I sincerely hope that everyone here will join our campaign to bring the civil rights movement to its logical conclusion -- to liberate children from routine violent treatment disguised as something benign or beneficial. 104 countries have banned corporal punishment in schools. 24 countries have extended the ban to protect children at home -- 7 of them in the past year. And more are due to adopt the reform this year. Meanwhile, in the US, 21 states still let teachers batter students on their buttocks with flat sticks, and any talk of reining in parental violence is met with ridicule.

Iíve brought enough copies of our booklet, ďPlain Talk About SpankingĒ with me today to go around. So please take one. Youíll find in its 16 pages, a clear, honest assessment of the damage caused to children by the hitting habit. Since we first introduced this little publication in 1992, it has been in constant demand by enlightened educators and mental health professionals. If you work in a child-related field, and would like Plain Talk in quantity, just let me know. Weíll supply you. Booklets are free. Plain Talk can also be read on our Web sites at and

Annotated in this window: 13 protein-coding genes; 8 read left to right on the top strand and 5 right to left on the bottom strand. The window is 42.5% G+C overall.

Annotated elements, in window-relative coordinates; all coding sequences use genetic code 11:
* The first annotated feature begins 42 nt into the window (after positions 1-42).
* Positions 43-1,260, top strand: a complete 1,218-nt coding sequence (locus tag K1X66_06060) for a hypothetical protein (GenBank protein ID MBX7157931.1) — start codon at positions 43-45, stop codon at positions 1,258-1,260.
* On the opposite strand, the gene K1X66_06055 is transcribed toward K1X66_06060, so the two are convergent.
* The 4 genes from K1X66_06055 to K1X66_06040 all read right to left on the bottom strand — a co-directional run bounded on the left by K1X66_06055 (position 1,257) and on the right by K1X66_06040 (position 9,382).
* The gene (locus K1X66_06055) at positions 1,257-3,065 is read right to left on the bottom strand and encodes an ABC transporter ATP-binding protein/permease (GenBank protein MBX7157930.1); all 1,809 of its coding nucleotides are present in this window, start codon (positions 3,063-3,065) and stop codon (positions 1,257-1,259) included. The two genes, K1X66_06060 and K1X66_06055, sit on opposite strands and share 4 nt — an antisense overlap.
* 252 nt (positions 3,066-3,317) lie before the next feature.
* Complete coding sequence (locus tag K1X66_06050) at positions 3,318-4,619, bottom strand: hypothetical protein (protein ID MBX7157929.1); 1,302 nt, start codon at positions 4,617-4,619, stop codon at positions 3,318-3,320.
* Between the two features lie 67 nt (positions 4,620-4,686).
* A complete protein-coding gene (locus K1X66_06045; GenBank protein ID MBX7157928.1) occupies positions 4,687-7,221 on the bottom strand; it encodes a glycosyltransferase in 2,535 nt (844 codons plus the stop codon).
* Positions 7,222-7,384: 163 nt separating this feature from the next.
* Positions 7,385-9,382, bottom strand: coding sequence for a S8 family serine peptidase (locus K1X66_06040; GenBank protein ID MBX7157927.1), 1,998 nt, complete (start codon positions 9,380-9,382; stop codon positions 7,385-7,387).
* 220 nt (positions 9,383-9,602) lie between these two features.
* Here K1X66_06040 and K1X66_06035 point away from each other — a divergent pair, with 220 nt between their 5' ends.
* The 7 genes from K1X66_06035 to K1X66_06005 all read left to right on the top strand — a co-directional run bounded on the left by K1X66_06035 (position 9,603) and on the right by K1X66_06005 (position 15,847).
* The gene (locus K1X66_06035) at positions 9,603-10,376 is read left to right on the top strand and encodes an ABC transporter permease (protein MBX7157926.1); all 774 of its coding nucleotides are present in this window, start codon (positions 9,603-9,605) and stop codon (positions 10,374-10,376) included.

If anyone has questions, comments or suggestions, Iím here to talk to you.

In conclusion, Iíd like to share a brief anecdote which I hope youíll like. Itís one of my favorites. Itís a description of the parenting style of President and First Lady Lincoln. Their housekeeper, Mariah Vance, tells this story:

The missus always seemed to favor Willie. She said, "Willie, precious, tell Mother what you and Taddie were doing."

Willie was smart, and he answered meekly, "We were only playing."

But the missus asked, "How playing? Tell me about the pipe and this smoke. Give me the pipe, Taddie."

Taddie held the pipe in back of him for a spell, and then finally shoved it toward her. The missus looked at it, smelled it, and said, "Come to Mother, boys."

Taddie boldly stepped forward, but Willie hung his head and lingered.

"Now, boys," she said, "I know you were playing, but this is an order from Mother. No more such playing."

"But Mother," Willie said, "those men at your party last night smoked and chewed and you didn't tell them to stop. Why should they have more privilege in our home than we have?"

She answered: "Men can choose or can limit themselves when it comes to vices. But little boys must be guided or directed by parents who love them. Your father would not do what he would not have his boys do. You know he would not want you to pattern yourselves after men who are careless about their habits. Don't you want to please your dear father?"

They both of course said they do. No spanking, no scolding. That was the way Mr. Abe and the missus managed those boys. I never saw anything like it, for those boys went back to making soap bubbles without another word.